structure is old. People now live longer, so we need to
Now, investors worry that the latest bribery allegations
could postpone the process. A Senate committee rejected the
reform bill in mid-May, raising the specter that the proposals
could stall in Congress.
Some argue that the market dip and prospect of better growth
will combine to spur lawmakers into action. Knudsen argues that
the country’s leaders have "no choice" but to pass
the reforms if they want economic growth to continue. The stock
market sell-off in May, he says, "put pressure on the
politicians. You must pass these reforms or you are going to
see a continued sell-off."
With presidential elections scheduled next year, politicians
will be keen to get the economy moving, he adds. "If the stock
market craters again, interest rates will have to go back up,
putting more pressure on the economy," Knudsen says.
Taking advantage of momentum
Despite the snarl-ups in the administration, the rise in the
equity market, lower interest rates and good first-quarter
earnings reports have managed to keep investors fairly
optimistic, BAML’s Saraiva says.
Azul, for example, posted net revenues of 1.87 billion reais
in the first quarter this year, up 12.3% on the same quarter
last year. The retail chain Lojas Renner also registered a
strong first quarter, with net revenues from merchandise sales
reaching 1.24 billion reais, up 14.7% year-on-year.
"There is earnings momentum in Brazil," Saraiva says. "The
momentum comes on the back of reduced interest rates and it has
brought earnings power to companies in Brazil."
Knudsen says stock buyers can find good opportunities in
sectors such as real estate, retail, consumer goods and
financial institutions. "Lojas Renner and Raia Drogasil, for
example, have been able to take on market share," he says.
"These are companies that can weather the tough
And despite the latest allegations, conditions are still
solid, say some.
"Even after the sell-off [in May], the market went from
probably overpriced to fair value," says Taylor at
"If I am a company owner, or a banker advising them,
I’m telling them it would have been even better to
come to market [before the Temer recordings]. But right now is
not bad timing either."
BAML's Saraiva expects some companies to capitalize on the
open market window, rather than face potentially further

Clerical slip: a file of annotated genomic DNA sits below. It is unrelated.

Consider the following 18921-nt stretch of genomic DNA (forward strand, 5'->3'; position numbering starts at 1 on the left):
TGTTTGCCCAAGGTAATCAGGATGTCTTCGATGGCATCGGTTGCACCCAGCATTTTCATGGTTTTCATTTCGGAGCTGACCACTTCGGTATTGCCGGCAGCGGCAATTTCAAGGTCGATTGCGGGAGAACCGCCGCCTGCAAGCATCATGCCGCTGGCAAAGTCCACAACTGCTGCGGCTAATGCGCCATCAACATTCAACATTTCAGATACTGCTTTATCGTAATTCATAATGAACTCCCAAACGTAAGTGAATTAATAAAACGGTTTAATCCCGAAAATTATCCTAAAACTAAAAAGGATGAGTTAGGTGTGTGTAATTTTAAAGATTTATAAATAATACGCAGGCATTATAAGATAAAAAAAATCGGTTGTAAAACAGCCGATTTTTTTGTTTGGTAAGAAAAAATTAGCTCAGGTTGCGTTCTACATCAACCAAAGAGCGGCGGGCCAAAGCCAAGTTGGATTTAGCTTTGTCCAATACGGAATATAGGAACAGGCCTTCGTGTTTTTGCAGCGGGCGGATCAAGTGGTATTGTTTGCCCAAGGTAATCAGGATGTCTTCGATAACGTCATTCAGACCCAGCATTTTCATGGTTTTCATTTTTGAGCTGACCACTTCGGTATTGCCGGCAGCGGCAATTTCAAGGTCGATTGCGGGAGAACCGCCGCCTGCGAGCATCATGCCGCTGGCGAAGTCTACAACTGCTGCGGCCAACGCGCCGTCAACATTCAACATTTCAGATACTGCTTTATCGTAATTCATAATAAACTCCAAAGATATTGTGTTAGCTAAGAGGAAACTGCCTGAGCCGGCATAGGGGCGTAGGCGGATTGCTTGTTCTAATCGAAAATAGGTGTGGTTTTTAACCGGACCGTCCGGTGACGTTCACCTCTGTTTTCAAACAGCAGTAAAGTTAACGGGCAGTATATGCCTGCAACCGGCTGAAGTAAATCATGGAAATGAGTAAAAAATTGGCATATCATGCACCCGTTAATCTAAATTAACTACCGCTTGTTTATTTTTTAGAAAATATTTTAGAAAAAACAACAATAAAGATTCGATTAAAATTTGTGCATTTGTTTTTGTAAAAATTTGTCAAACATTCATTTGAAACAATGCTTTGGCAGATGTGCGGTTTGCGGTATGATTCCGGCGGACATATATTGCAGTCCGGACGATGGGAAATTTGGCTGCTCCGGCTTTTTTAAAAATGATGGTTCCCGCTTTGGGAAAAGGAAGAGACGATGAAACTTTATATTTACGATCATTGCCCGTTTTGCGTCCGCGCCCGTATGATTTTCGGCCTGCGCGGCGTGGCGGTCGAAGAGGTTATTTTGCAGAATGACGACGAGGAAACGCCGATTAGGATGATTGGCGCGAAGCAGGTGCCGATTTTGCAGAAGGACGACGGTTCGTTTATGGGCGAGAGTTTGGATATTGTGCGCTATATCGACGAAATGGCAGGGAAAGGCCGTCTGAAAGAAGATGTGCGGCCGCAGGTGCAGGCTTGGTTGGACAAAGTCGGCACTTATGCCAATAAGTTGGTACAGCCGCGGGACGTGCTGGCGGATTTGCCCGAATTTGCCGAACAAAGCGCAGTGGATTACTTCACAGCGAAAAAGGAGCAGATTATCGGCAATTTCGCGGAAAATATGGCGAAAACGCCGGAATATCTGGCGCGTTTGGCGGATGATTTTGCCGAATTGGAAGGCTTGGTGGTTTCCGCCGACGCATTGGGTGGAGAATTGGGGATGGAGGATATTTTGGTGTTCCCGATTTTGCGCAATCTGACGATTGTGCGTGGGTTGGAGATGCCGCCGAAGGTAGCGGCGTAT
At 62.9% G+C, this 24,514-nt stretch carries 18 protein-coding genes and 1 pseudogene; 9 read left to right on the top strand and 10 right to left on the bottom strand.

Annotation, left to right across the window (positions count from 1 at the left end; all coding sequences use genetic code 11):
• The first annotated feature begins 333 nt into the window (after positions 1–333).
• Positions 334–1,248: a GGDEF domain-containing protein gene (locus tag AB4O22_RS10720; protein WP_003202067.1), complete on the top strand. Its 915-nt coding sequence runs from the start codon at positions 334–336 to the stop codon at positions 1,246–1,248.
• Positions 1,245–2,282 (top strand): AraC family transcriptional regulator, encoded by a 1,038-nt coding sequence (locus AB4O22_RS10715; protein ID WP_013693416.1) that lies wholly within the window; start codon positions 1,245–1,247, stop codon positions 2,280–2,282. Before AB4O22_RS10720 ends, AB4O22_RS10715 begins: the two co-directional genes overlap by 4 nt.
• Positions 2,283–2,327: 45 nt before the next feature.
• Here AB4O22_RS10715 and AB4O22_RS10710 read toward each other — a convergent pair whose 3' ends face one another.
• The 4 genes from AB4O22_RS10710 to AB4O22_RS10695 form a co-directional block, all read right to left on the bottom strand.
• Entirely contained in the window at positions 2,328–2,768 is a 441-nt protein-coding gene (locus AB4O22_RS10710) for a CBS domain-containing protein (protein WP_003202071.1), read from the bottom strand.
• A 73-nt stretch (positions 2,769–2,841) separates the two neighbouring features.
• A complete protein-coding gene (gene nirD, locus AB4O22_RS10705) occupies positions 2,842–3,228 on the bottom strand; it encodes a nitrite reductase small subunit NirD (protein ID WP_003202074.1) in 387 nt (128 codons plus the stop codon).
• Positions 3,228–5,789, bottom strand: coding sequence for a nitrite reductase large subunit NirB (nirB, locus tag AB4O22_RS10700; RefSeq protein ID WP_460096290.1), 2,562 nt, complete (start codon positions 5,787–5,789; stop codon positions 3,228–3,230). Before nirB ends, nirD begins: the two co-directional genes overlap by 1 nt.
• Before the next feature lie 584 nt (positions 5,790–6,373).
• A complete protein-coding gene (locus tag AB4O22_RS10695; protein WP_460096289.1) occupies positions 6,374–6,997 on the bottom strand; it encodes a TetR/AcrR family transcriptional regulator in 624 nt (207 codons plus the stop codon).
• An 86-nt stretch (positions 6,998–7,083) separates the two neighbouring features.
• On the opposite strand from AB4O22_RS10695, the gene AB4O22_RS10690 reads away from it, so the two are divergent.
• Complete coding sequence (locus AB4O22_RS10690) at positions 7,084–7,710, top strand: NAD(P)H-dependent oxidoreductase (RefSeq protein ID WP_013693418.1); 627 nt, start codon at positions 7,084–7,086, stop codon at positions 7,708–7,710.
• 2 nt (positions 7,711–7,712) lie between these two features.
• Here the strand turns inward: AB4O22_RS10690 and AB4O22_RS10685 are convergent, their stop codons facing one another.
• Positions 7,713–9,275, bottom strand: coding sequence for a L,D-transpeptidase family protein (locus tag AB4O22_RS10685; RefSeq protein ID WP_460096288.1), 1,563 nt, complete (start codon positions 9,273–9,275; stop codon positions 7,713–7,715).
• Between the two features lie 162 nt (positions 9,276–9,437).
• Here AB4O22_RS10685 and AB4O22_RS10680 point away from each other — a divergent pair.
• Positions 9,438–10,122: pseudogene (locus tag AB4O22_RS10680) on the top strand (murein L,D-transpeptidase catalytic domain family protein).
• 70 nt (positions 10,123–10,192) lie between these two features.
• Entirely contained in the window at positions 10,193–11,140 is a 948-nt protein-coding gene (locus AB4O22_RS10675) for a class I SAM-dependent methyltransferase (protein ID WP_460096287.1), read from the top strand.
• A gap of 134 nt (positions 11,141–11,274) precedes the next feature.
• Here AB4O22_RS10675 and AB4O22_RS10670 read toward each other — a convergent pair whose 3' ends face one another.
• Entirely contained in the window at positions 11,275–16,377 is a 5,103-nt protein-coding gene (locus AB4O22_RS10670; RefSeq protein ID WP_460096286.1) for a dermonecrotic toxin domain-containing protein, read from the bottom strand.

political uncertainty next year. "All those companies that have
capex plans or M&A opportunities see the inflows and want
to get ready," he says. "Some don’t want to wait
until 2018 and are trying to anticipate their new investment
The same is true for shareholders wanting to divest. Qatar
Investment Authority, for example, sold shares in Santander
Brasil in April, reducing its stake to 3.4% from 5.5% and
raising 2 billion reais in the process. The sovereign wealth
fund capitalized on a rally in the bank’s American
depositary shares, which had climbed from as low as $5.06 in
June 2016 to peak at $11.61 in February.
Roderick Greenlees, the global head of investment banking at
Itaú BBA, says liquidity was buoyed by financial
sponsors that had invested in companies years ago. "It was time
for them to monetize, at least in part," he says.
The rebound in corporate earnings, lower interest rates and
the all-important reforms drove Brazilian stock prices above
where they should have been earlier this year, given the
uncertainty ahead, argues Taylor.
"If you believe in these pillars, then you would think the
valuations are now fair," he says. "If any of those pillars
fall away, then equities are certainly not cheap
The surge in stock prices earlier in the year came as fund
managers shifted their weightings on the country, moving from
underweight allocations to more bullish stances, says
Greenlees. Now, growth expectations alone are "more than
enough" reason reconsider Brazilian stocks, he says. "The
markets have been responsive and we should have a busy second
half of 2017."
Lawmakers' progress at pushing through reforms will likely
determine how busy Brazil's equity market is for the rest of
the year and into next. Investors understand that the changes
may not take effect until 2018 — but progress on
implementation alone can fuel fund inflows and spur demand for
"You have a country that is marching towards better economic
policies," says Knudsen from T. Rowe Price. "The end goal does
not change. The reforms must get passed, maybe in 2019, maybe
sooner." But Brazil, he says, is exhibiting a welcome political
will "to keep the momentum going". LF